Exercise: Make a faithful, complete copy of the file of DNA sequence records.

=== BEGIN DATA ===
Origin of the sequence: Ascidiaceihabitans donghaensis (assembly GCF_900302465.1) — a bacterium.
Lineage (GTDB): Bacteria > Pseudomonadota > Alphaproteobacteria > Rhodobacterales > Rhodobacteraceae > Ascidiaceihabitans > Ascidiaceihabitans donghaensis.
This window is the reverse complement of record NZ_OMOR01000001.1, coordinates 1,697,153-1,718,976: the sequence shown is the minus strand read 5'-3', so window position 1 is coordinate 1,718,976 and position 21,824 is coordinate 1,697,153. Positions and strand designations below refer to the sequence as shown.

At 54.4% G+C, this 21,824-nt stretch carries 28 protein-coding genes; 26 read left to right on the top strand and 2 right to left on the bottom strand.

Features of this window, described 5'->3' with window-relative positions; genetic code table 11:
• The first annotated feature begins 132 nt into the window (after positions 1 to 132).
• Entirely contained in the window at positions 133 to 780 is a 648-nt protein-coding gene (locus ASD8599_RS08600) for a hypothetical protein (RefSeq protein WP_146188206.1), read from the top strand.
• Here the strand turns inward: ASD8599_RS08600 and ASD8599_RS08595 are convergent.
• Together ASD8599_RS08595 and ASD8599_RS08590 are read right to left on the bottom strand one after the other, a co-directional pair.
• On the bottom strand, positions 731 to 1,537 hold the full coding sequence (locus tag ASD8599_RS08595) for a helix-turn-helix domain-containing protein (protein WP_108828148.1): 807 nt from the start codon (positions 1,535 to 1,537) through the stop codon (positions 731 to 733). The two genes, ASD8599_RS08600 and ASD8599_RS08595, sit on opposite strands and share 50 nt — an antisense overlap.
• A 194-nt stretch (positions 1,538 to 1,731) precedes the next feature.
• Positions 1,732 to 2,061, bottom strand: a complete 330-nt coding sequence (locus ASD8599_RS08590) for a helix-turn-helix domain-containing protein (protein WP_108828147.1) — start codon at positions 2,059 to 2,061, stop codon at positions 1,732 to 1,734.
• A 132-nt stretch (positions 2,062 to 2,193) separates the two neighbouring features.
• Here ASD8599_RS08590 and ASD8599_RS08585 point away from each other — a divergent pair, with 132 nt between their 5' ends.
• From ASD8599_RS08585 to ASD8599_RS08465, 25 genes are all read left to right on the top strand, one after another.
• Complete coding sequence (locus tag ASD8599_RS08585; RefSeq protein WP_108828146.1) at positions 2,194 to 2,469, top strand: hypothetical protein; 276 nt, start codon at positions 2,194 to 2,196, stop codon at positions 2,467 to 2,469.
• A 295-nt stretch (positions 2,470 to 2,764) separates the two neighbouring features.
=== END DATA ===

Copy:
Origin of the sequence: Ascidiaceihabitans donghaensis (assembly GCF_900302465.1) — a bacterium.
Lineage (GTDB): Bacteria > Pseudomonadota > Alphaproteobacteria > Rhodobacterales > Rhodobacteraceae > Ascidiaceihabitans > Ascidiaceihabitans donghaensis.
This window is the reverse complement of record NZ_OMOR01000001.1, coordinates 1,697,153-1,718,976: the sequence shown is the minus strand read 5'-3', so window position 1 is coordinate 1,718,976 and position 21,824 is coordinate 1,697,153. Positions and strand designations below refer to the sequence as shown.

At 54.4% G+C, this 21,824-nt stretch carries 28 protein-coding genes; 26 read left to right on the top strand and 2 right to left on the bottom strand.

Features of this window, described 5'->3' with window-relative positions; genetic code table 11:
• The first annotated feature begins 132 nt into the window (after positions 1 to 132).
• Entirely contained in the window at positions 133 to 780 is a 648-nt protein-coding gene (locus ASD8599_RS08600) for a hypothetical protein (RefSeq protein WP_146188206.1), read from the top strand.
• Here the strand turns inward: ASD8599_RS08600 and ASD8599_RS08595 are convergent.
• Together ASD8599_RS08595 and ASD8599_RS08590 are read right to left on the bottom strand one after the other, a co-directional pair.
• On the bottom strand, positions 731 to 1,537 hold the full coding sequence (locus tag ASD8599_RS08595) for a helix-turn-helix domain-containing protein (protein WP_108828148.1): 807 nt from the start codon (positions 1,535 to 1,537) through the stop codon (positions 731 to 733). The two genes, ASD8599_RS08600 and ASD8599_RS08595, sit on opposite strands and share 50 nt — an antisense overlap.
• A 194-nt stretch (positions 1,538 to 1,731) precedes the next feature.
• Positions 1,732 to 2,061, bottom strand: a complete 330-nt coding sequence (locus ASD8599_RS08590) for a helix-turn-helix domain-containing protein (protein WP_108828147.1) — start codon at positions 2,059 to 2,061, stop codon at positions 1,732 to 1,734.
• A 132-nt stretch (positions 2,062 to 2,193) separates the two neighbouring features.
• Here ASD8599_RS08590 and ASD8599_RS08585 point away from each other — a divergent pair, with 132 nt between their 5' ends.
• From ASD8599_RS08585 to ASD8599_RS08465, 25 genes are all read left to right on the top strand, one after another.
• Complete coding sequence (locus tag ASD8599_RS08585; RefSeq protein WP_108828146.1) at positions 2,194 to 2,469, top strand: hypothetical protein; 276 nt, start codon at positions 2,194 to 2,196, stop codon at positions 2,467 to 2,469.
• A 295-nt stretch (positions 2,470 to 2,764) separates the two neighbouring features.